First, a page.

Some daily events in the changing sky for October 2 10.
Friday, October 2
Saturday, Oct. 3
Sunday, October 4
Monday, October 5
Tuesday, October 6
Wednesday, October 7
Thursday, October 8
On September 29th, NASA announced that "based on new analysis of available lunar data, [mission control] has shifted the target crater from Cabeus A to Cabeus (proper).... During the last days of the mission, the LCROSS team will continue to refine the exact point of impact within Cabeus crater to avoid rough spots, and to maximize solar illumination of the debris plume and Earth observations."
Amateurs planning on watching for the event have set up a Google Group. See also NASA's tips on when and how to watch, including a list of events open to the public. Or watch the coverage on NASA TV beginning at 6:30 a.m. Eastern Daylight Time, about an hour in advance of the impacts. The San Francisco Exploratorium will provide a live webcast from Lick Observatory.
Friday, October 9
Saturday, October 10
Want to become a better amateur astronomer? Learn your way around the constellations. They're the key to locating everything fainter and deeper to hunt with binoculars or a telescope. For an easy-to-use constellation guide covering the whole evening sky, use the big monthly map in the center of each issue of Sky & Telescope, the essential magazine of astronomy. Or download our free Getting Started in Astronomy booklet (which only has bimonthly maps).
Once you get a telescope, to put it to good use you'll need a detailed, large-scale sky atlas (set of charts; the standards are Sky Atlas 2000.0 or the smaller Pocket Sky Atlas) and good deep-sky guidebooks (such as Sky Atlas 2000.0 Companion by Strong and Sinnott, the more detailed and descriptive Night Sky Observer's Guide by Kepple and Sanner, or the classic Burnham's Celestial Handbook). Read how to use them effectively.
Can a computerized telescope take their place? I don't think so not for beginners, anyway (and especially not on mounts that are less than top-quality mechanically). As Terence Dickinson and Alan Dyer say in their Backyard Astronomer's Guide, "A full appreciation of the universe cannot come without developing the skills to find things in the sky and understanding how the sky works. This knowledge comes only by spending time under the stars with star maps in hand and a curious mind." Without these, "the sky never becomes a friendly place."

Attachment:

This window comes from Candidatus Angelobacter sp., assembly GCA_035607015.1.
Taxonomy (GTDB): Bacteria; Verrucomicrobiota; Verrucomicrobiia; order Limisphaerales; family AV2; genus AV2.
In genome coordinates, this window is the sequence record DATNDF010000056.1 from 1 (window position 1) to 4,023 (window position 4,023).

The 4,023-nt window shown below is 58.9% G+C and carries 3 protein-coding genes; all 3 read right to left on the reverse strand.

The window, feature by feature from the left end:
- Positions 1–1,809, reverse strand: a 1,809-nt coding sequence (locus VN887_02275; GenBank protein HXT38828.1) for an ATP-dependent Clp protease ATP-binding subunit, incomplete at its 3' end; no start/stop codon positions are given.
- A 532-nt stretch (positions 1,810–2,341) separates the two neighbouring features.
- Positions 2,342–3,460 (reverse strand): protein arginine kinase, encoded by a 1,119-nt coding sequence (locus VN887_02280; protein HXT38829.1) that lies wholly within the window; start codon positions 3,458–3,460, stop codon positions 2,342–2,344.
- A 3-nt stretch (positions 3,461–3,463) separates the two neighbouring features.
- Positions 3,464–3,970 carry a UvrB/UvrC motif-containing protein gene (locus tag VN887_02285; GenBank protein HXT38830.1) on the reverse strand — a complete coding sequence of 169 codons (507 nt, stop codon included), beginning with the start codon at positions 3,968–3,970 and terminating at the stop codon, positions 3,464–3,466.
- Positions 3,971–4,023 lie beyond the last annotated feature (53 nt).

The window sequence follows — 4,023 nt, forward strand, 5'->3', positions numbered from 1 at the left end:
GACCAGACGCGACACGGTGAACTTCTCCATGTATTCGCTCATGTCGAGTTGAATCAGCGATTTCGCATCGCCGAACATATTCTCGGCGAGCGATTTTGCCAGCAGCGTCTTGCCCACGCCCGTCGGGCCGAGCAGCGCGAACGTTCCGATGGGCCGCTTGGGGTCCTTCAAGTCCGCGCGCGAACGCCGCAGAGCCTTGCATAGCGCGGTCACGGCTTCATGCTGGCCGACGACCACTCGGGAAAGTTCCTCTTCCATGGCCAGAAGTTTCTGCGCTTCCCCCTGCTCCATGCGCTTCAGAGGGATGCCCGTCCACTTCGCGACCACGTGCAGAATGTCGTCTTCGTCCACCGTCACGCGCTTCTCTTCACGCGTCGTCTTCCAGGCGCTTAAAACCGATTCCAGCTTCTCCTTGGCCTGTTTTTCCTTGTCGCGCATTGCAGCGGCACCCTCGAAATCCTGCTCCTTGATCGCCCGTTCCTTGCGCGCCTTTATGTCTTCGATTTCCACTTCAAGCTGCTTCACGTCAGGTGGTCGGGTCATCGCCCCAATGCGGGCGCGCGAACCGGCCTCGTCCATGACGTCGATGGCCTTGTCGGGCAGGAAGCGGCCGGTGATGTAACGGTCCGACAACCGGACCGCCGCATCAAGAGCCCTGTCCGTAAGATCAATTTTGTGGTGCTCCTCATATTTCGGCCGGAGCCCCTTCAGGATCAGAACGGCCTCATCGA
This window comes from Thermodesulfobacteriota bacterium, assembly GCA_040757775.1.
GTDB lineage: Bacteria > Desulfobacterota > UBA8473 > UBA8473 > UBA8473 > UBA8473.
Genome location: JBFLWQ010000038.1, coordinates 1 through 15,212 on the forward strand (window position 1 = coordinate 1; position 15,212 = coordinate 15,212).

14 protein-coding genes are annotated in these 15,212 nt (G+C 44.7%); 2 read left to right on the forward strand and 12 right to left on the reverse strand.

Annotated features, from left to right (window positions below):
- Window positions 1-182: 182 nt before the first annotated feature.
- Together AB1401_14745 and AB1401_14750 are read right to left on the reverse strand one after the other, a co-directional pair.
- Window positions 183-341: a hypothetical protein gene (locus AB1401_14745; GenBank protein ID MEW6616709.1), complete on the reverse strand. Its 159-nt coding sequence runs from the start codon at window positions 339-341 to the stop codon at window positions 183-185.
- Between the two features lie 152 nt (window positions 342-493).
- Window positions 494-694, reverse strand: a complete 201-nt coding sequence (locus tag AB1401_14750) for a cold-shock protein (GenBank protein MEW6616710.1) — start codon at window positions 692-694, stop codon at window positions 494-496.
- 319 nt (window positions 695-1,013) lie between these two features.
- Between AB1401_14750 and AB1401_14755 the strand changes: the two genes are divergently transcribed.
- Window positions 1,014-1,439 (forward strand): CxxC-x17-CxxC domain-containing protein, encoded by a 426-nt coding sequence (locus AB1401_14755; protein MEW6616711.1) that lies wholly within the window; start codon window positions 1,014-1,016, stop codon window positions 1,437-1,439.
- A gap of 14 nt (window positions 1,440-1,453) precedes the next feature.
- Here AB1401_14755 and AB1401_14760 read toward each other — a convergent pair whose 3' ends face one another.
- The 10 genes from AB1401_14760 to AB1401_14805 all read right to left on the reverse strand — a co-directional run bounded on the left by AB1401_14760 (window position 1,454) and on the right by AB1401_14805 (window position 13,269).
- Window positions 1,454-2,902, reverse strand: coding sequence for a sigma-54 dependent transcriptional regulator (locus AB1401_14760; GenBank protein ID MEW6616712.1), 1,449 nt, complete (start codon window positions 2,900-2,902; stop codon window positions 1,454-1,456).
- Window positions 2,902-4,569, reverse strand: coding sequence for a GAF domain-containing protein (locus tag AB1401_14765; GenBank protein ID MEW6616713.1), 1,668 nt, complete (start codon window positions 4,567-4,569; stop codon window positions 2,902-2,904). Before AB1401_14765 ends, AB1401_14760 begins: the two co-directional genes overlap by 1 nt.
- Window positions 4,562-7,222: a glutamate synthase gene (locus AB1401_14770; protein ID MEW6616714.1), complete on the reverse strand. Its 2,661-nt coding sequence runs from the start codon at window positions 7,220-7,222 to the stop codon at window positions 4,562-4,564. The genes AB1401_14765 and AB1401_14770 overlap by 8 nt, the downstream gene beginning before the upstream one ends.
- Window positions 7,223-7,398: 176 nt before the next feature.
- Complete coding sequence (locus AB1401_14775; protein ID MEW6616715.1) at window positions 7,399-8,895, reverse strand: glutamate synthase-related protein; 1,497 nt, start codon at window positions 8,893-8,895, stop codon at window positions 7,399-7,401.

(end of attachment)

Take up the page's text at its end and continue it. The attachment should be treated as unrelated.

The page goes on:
More beginners' tips: "How to Start Right in Astronomy".
This Week's Planet Roundup
Mercury and Saturn are low in the sunrise due east, below landmark Venus. On the morning of October 3rd they're still 4° apart, with Mercury above fainter Saturn. On the morning of the 8th they come to conjunction just 1/3° apart, as shown at right. On that morning Mercury is magnitude 0.8, and Saturn is a forlorn magnitude +1.1. Thereafter Saturn climbs higher each day, while Mercury and Venus hold at about the same altitudes above the horizon. Binoculars will help.
Venus (magnitude 3.9, in Leo) shines due east before and during dawn. Look for Mercury and Saturn below it. Regulus is high to Venus's upper right, by an increasing amount each day.
Mars (magnitude +0.7, in Gemini near Pollux and Castor) rises around midnight or 1 a.m. and is very high in the east before dawn. In a telescope it's still only 6.8 arcseconds wide: a tiny, fuzzy blob, though noticeably gibbous. Mars is on its way to an unremarkable opposition late next January, when it will be 14 arcseconds wide.
Jupiter (magnitude 2.6, in Capricornus) shines in the southeast as twilight fades the first "star" to appear after sunset. It's highest in the south by 9 p.m.
Uranus (magnitude 5.7, below the Circlet of Pisces) is well up in the southeast during evening. Also catch the 8th-magnitude asteroid 3 Juno in Uranus's vicinity.
Neptune (magnitude 7.8, in Capricornus) is 7° east of Jupiter.
See our finder charts for Uranus and Neptune. For a guide to hunting the challenging satellites of Uranus and Neptune at any date and time (you'll need a fairly big scope), see the October Sky & Telescope, page 59.
Pluto (14th magnitude, in northwestern Sagittarius) is getting low in the southwest after dark.
All descriptions that relate to your horizon or zenith including the words up, down, right, and left are written for the world's mid-northern latitudes. Descriptions that also depend on longitude (mainly Moon positions) are for North America. Eastern Daylight Time (EDT) equals Universal Time (also known as UT, UTC, or GMT) minus 4 hours.
To be sure to get the current Sky at a Glance, bookmark this URL:
If pictures fail to load, refresh the page. If they still fail to load, change the 1 at the end of the URL to any other character and try again.